By Marji Laine
My mother is a realtor, so I've heard about the benefits of neighborhood and area for most of my life. But a few years ago as I jumped into my writing career, my surroundings became even more important.
Some writers are inspired by the people they meet. Others can adapt experiences of life into outstanding plots. I'm intrigued with settings. My sweet hubby laughs and claims that I see dead people.
He's not really far from the truth. My imagination can run wild sometimes with a unique environment. Living in Dallas, I usually have ample fodder.
In fact, last Christmas, I indulged in a bit of fantasy at the fabulous Gaylord Texan Hotel. Surrounded by my family, I wandered the pathways, in and out of lighted displays, gingerbread houses, fabulous train set-ups, and cartoon characters.
This place is gorgeous anyway. Like an indoor river-walk with benches, trickling streams, lots of greenery. But at Christmas, it's one of the most festive treats!
I grabbed my redheaded daughter and pointed. "I can see a body falling out from under that tree. It's the guy who stayed late the night before to finish decorating."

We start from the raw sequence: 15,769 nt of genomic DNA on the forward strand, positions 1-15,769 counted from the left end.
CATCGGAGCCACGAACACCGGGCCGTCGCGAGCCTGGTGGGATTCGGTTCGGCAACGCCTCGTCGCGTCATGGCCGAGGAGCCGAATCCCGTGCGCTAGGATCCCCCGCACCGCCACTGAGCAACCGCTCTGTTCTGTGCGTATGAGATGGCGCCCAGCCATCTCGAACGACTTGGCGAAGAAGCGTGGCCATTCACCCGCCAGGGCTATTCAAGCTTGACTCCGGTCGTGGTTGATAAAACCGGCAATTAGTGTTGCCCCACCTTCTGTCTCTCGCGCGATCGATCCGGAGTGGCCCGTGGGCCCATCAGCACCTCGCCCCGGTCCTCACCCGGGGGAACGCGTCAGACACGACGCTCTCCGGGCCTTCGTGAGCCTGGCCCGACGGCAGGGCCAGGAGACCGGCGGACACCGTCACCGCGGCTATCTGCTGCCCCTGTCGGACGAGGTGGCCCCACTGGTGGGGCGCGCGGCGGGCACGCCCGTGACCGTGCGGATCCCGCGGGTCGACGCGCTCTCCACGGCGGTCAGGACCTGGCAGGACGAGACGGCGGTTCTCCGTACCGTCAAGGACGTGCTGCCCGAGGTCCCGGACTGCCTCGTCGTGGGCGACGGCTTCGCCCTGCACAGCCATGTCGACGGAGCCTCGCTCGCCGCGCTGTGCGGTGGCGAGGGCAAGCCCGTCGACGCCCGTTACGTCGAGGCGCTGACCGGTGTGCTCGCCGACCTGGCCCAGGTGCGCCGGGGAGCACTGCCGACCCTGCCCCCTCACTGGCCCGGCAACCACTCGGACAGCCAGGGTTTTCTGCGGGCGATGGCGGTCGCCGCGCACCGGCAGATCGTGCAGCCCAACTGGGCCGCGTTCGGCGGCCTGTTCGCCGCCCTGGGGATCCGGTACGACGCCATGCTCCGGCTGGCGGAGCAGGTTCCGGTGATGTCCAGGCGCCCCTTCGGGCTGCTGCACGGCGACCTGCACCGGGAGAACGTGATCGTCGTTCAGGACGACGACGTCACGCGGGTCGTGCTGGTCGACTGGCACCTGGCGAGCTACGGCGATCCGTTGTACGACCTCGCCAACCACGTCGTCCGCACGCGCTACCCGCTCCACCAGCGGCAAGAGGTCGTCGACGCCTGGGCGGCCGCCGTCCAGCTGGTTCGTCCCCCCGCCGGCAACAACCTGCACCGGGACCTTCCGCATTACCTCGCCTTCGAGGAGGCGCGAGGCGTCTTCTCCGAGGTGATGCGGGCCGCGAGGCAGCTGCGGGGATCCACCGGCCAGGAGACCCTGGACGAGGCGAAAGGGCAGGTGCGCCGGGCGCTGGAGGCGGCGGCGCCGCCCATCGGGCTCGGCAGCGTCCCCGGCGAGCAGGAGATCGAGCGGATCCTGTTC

She giggled. "You'll have to figure out why he was killed." Well, that shifted my gears into overdrive.
But before I could offer more on the story, she pointed to a tower on the edge of the stage. "Wouldn't that make a lovely place for a wedding?"
(I guess you can tell who the romantic of the family is!) We laughed about our different view points and wandered toward sweet hubby. He was leaning over the rail at the other edge of the stage area. We told him about our thoughts on the Christmas tree and the tower.
"So what are you thinking?" dear daughter asked.
He leaned a little further over the rail. "I'm wondering if there are any fish in that stream down there." (There were, by the way.)
Cracked me up. I guess, while location is still important, it's the filters that we use to give it meaning.
Your Turn: Have you recently visited some place that stimulated your imagination?